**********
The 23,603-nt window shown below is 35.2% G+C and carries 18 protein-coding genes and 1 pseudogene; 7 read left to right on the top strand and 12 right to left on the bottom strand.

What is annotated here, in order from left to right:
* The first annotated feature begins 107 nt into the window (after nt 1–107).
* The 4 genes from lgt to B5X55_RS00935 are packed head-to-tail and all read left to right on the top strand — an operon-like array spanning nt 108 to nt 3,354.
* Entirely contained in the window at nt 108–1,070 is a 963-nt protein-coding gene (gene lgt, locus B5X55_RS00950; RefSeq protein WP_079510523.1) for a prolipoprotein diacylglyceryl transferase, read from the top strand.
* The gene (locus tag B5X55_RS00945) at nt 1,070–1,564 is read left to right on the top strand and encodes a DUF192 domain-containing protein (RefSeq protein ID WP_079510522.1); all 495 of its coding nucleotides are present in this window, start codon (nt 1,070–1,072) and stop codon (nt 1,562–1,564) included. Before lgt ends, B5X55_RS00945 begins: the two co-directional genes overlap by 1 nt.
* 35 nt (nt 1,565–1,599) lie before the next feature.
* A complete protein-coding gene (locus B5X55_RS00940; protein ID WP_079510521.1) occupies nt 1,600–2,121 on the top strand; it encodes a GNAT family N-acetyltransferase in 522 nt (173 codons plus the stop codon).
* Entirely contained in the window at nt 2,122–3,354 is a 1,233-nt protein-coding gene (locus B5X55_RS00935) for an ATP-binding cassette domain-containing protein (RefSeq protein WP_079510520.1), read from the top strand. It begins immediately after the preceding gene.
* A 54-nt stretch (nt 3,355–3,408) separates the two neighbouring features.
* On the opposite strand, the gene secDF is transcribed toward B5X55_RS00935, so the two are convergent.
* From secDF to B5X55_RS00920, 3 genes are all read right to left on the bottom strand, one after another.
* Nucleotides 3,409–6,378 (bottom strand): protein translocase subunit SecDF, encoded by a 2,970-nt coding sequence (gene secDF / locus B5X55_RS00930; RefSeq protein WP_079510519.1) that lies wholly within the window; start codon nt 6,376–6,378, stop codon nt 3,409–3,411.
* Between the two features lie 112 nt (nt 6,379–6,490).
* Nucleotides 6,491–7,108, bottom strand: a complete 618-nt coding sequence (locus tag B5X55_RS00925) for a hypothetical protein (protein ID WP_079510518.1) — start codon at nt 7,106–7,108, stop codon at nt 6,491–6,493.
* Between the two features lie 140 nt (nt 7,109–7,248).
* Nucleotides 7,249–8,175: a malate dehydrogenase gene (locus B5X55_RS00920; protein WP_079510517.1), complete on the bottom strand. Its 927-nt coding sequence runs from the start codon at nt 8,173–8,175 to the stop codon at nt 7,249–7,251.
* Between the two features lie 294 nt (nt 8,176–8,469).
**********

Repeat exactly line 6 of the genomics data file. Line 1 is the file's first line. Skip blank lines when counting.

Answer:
* The gene (locus tag B5X55_RS00945) at nt 1,070–1,564 is read left to right on the top strand and encodes a DUF192 domain-containing protein (RefSeq protein ID WP_079510522.1); all 495 of its coding nucleotides are present in this window, start codon (nt 1,070–1,072) and stop codon (nt 1,562–1,564) included. Before lgt ends, B5X55_RS00945 begins: the two co-directional genes overlap by 1 nt.